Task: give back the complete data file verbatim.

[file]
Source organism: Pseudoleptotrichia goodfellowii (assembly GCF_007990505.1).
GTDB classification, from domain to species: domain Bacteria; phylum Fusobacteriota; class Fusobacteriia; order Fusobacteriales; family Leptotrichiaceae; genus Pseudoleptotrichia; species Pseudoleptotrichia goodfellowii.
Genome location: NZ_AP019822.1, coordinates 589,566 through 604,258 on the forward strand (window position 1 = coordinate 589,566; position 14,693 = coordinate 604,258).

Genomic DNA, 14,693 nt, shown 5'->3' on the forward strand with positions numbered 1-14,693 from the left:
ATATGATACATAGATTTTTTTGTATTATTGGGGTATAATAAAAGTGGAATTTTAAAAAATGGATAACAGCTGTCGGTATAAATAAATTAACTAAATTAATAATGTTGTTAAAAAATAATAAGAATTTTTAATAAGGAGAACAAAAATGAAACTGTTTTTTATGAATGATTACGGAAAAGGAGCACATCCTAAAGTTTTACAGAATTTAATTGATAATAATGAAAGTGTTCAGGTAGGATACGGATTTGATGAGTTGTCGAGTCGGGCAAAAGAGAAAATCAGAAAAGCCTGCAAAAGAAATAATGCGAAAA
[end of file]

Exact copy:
Source organism: Pseudoleptotrichia goodfellowii (assembly GCF_007990505.1).
GTDB classification, from domain to species: domain Bacteria; phylum Fusobacteriota; class Fusobacteriia; order Fusobacteriales; family Leptotrichiaceae; genus Pseudoleptotrichia; species Pseudoleptotrichia goodfellowii.
Genome location: NZ_AP019822.1, coordinates 589,566 through 604,258 on the forward strand (window position 1 = coordinate 589,566; position 14,693 = coordinate 604,258).

Genomic DNA, 14,693 nt, shown 5'->3' on the forward strand with positions numbered 1-14,693 from the left:
ATATGATACATAGATTTTTTTGTATTATTGGGGTATAATAAAAGTGGAATTTTAAAAAATGGATAACAGCTGTCGGTATAAATAAATTAACTAAATTAATAATGTTGTTAAAAAATAATAAGAATTTTTAATAAGGAGAACAAAAATGAAACTGTTTTTTATGAATGATTACGGAAAAGGAGCACATCCTAAAGTTTTACAGAATTTAATTGATAATAATGAAAGTGTTCAGGTAGGATACGGATTTGATGAGTTGTCGAGTCGGGCAAAAGAGAAAATCAGAAAAGCCTGCAAAAGAAATAATGCGAAAA